Sunday, September 30, 2012

Artist Tip #3 - Recovering White Paper

Since watercolor is a transparent medium, it is difficult to place white or light values in an area already covered with dark paint.  The best method to "save" a white area is to simply paint around it.  Another method is to mask the white area with liquid masking medium or tape to "protect" it from dark paint.  Very small white highlights can be painted with white gouache (an opaque watercolor).  These methods all work, and have pros and cons.  But it's the rare watercolor artist who hasn't occasionally realized the need for a white or light area after the mid- and dark-values have been painted.

One method to recover the white paper is to use a common household cleaning product - Original Mr. Clean Magic Eraser.  This is a white foam pad, available in many grocery and hardware stores, intended for household cleaning chores.  It is also great at removing watercolor paint.  This "original" type contains no chemicals, and works through the physical design of the pad.  Other "enhanced" versions do contain chemicals, and should not be used on watercolor paintings.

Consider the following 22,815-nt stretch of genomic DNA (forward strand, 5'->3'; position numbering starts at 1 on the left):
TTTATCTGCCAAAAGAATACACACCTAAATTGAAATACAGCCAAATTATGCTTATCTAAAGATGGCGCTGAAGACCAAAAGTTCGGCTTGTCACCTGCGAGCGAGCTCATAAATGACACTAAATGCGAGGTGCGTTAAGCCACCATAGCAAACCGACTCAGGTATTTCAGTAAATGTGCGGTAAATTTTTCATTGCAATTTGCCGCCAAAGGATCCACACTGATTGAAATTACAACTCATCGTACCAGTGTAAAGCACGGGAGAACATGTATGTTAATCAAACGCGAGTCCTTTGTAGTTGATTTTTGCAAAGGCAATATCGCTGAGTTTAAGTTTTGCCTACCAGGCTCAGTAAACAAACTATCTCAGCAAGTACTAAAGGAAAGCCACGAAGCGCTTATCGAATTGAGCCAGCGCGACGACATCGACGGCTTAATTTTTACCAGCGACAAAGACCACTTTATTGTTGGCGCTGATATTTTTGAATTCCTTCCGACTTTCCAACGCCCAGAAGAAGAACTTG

A piece of Magic Eraser is shown in the accompanying photo, which also shows the steps to be followed.  After the paint is completely dry (1), mask around the area to be "cleaned" with masking tape, making sure that the tape edges are snug against the paper (2).  Next, dip the Magic Eraser in water and squeeze it out so it is damp.  Then gently rub over the area to be whitened.  The small bits that you'll find are not pieces of your paper, but pieces of the pad.  Dry the area.  If it's not white enough, repeat the process until you are satisfied.  Then simply remove the tape, and you have your "recovered" white paper, which can be painted over without problems (3).

I find this method especially useful for creating white sailboat masts against an already painted background.  I feel that painting around white areas is the best approach, but this method is very useful when I realize that I need a white area after most of the painting has been completed.  I recommend that this be used mainly for small areas, but it is possible to use it for large areas as well.  You may want to watch this video which shows how I used it to modify a very large area of a painting:

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